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Chris Jent's job: help LeBron improve his shot



It has been three summers since Cavs assistant coach Chris Jent was made responsible for the NBA's equivalent of the Mona Lisa. He is the one man LeBron James trusts to tinker with his shot, and that's got to be on par with guarding da Vinci's masterpiece.

The main difference is that LeBron's jump shot has never really been a work of art. Teams would rather let him hang out around the wing and launch 20-footers. But with Jent, LeBron has raised his shooting percentage from 47 four years ago to 49 last year (on his fewest shots attempted since his rookie year) to more than 50 this year.

"I think what people don't consider a lot of times,' says Jent, "is someone like LeBron has to take different shots because he typically shoots off the dribble. When you shoot off the dribble with a contest, he's going to have a repertoire of different shots."

This off-season, LeBron's post game was the target. And while fans have gotten a taste of what LeBron can do when he gets the ball with his back to the basket, he still tends to look for his teammates.

"He's 'pass first' in the post, no doubt about that," says Jent. "For him to be a better post player, he's got to think score first."

LeBron has a long history of involving teammates — sometimes to a fault. But other times LeBron hogs the ball, and for all the amazing things he can do with the rock in his possession, many wonder how much better he could be if he didn't feel the need to orchestrate every play. It may seem absurd to use the word "ceiling" with LeBron, but there might be a limit on the percentages he can hit as long as the offense continues to run the way it does.

"I think he'll get better," says Jent. "I think the challenge for LeBron is playing off the ball. He's been better this year off the ball, and if he accepts and grows with playing off the ball, then I think you'll see his percentages go even higher.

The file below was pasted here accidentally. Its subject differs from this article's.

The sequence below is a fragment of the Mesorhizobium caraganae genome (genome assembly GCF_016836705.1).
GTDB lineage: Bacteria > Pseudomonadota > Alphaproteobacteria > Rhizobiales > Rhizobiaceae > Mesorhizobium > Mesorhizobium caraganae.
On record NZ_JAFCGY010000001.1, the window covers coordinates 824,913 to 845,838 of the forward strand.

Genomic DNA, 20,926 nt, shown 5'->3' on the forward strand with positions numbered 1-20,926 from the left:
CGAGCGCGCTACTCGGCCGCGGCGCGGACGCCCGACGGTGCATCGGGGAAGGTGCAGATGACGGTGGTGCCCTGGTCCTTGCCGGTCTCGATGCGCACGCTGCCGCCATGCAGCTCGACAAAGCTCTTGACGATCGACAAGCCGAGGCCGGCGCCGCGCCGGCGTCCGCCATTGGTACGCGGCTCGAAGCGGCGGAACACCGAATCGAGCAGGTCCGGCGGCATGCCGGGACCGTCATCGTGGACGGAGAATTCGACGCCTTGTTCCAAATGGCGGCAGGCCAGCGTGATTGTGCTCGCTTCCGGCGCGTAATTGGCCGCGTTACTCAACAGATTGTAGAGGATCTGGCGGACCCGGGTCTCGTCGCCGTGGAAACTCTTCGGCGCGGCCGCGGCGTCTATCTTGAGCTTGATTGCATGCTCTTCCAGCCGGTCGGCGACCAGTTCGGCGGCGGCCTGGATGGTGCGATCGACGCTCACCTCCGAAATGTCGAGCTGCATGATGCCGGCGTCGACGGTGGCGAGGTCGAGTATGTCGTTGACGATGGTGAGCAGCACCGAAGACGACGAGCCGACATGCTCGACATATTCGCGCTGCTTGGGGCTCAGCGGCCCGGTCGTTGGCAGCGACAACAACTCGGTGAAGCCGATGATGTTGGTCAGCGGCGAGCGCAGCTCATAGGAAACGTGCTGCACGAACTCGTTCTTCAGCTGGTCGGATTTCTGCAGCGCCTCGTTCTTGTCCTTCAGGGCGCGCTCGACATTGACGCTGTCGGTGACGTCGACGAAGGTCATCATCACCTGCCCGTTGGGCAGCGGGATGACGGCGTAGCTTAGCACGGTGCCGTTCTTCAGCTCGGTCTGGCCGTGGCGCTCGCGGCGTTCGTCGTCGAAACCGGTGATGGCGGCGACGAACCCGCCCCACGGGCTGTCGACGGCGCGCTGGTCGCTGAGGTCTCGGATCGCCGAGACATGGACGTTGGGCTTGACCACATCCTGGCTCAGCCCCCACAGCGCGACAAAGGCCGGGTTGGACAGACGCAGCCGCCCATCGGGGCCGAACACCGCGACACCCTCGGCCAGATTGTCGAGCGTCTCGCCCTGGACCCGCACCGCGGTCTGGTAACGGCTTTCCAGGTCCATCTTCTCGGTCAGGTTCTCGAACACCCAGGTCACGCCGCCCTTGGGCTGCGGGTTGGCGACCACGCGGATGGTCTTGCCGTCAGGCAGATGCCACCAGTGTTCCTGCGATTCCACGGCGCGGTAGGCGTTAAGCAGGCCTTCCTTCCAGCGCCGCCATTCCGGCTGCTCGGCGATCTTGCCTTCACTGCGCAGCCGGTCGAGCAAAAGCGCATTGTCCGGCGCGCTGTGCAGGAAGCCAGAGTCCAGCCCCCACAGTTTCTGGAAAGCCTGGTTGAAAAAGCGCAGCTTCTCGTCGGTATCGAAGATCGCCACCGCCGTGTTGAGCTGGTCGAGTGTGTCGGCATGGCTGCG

"But any time he does something, everyone knows where he is, especially with the ball in his hands. That's something that we're going to continue to ask him to do for us, and it's something that he wants to do."

Which brings up another point that many fans have wondered about: How coachable is LeBron?

When it comes to shooting, Jent says that James is, in fact, coachable: "I think that it'd have to make sense to him, or any person as talented as he is. It'd have to click, for him to say, 'I see what you're saying.' So, if I'm going to come to him with something, I'll have tape or know well enough that he'll know in his mind what I'm talking about, and that makes him more open to what I'm saying."

It's a testament to the trust the King has in his instructor, built through long nights at the gym. LeBron even brought Jent along on his worldwide tour last summer, to work in between his endless appearances for his new Nike shoes and documentary.

"We sat down before the summer," says Jent. "He kind of clued me in, saying, 'This summer is going to be crazy.' And he said, 'I understand you've got family.' If we're not working, then I'm going to be home. If I'm going to travel, we need to work. So I got a preliminary schedule, and I sat down with his guys and we went through the entire summer. I don't know exact percentages, but I would say somewhere around 65-35 or 70-30 [time spent traveling vs. time at home]. It was an arduous summer."

A few summers ago, LeBron visited Idan Ravin, a retired lawyer turned basketball instructor. Many NBA superstars trust the "Hoops Whisperer," even though Ravin has never coached before. In his book The Art of a Beautiful Game, author Chris Ballard relates a quote from Ravin to LeBron during their workouts: "You are far and away the most talented player in the league, way more talented than Kobe. But you don't even have a go-to move in isolation, you can't handle the ball that well and you can't shoot, really. Think about that."

For all their nights together — in Akron, in Independence, on other continents — and for as coachable as LeBron is, Jent remains a little more diplomatic than that.

"Um, yeah," he says about the anecdote. "I don't know anything about that."

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